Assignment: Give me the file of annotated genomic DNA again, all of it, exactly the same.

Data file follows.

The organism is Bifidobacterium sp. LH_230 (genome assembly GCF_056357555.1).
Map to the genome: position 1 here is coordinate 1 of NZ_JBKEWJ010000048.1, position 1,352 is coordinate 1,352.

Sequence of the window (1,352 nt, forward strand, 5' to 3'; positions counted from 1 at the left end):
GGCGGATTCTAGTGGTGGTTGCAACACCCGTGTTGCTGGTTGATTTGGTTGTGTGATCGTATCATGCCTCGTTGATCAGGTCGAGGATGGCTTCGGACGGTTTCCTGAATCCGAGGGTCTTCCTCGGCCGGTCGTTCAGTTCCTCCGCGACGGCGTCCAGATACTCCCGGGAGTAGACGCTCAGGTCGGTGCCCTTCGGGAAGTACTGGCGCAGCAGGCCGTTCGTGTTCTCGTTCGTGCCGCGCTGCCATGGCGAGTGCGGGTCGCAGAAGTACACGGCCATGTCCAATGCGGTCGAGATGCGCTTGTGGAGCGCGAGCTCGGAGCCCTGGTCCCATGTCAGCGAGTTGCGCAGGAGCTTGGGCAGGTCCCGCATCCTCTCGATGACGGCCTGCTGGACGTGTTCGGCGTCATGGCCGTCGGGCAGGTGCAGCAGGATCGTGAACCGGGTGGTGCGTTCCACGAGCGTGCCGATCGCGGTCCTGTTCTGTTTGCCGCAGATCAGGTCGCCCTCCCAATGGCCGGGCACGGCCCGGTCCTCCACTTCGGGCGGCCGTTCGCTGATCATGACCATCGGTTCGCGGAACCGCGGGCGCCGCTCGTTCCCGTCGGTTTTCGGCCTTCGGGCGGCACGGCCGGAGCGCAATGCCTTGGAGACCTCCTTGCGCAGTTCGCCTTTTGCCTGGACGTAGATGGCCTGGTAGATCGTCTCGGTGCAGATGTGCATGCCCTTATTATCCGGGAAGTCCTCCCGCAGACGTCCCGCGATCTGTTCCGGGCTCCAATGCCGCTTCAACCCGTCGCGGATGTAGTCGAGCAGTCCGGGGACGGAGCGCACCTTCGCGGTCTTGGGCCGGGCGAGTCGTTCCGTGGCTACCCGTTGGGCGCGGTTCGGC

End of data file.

The organism is Bifidobacterium sp. LH_230 (genome assembly GCF_056357555.1).
Map to the genome: position 1 here is coordinate 1 of NZ_JBKEWJ010000048.1, position 1,352 is coordinate 1,352.

Sequence of the window (1,352 nt, forward strand, 5' to 3'; positions counted from 1 at the left end):
GGCGGATTCTAGTGGTGGTTGCAACACCCGTGTTGCTGGTTGATTTGGTTGTGTGATCGTATCATGCCTCGTTGATCAGGTCGAGGATGGCTTCGGACGGTTTCCTGAATCCGAGGGTCTTCCTCGGCCGGTCGTTCAGTTCCTCCGCGACGGCGTCCAGATACTCCCGGGAGTAGACGCTCAGGTCGGTGCCCTTCGGGAAGTACTGGCGCAGCAGGCCGTTCGTGTTCTCGTTCGTGCCGCGCTGCCATGGCGAGTGCGGGTCGCAGAAGTACACGGCCATGTCCAATGCGGTCGAGATGCGCTTGTGGAGCGCGAGCTCGGAGCCCTGGTCCCATGTCAGCGAGTTGCGCAGGAGCTTGGGCAGGTCCCGCATCCTCTCGATGACGGCCTGCTGGACGTGTTCGGCGTCATGGCCGTCGGGCAGGTGCAGCAGGATCGTGAACCGGGTGGTGCGTTCCACGAGCGTGCCGATCGCGGTCCTGTTCTGTTTGCCGCAGATCAGGTCGCCCTCCCAATGGCCGGGCACGGCCCGGTCCTCCACTTCGGGCGGCCGTTCGCTGATCATGACCATCGGTTCGCGGAACCGCGGGCGCCGCTCGTTCCCGTCGGTTTTCGGCCTTCGGGCGGCACGGCCGGAGCGCAATGCCTTGGAGACCTCCTTGCGCAGTTCGCCTTTTGCCTGGACGTAGATGGCCTGGTAGATCGTCTCGGTGCAGATGTGCATGCCCTTATTATCCGGGAAGTCCTCCCGCAGACGTCCCGCGATCTGTTCCGGGCTCCAATGCCGCTTCAACCCGTCGCGGATGTAGTCGAGCAGTCCGGGGACGGAGCGCACCTTCGCGGTCTTGGGCCGGGCGAGTCGTTCCGTGGCTACCCGTTGGGCGCGGTTCGGC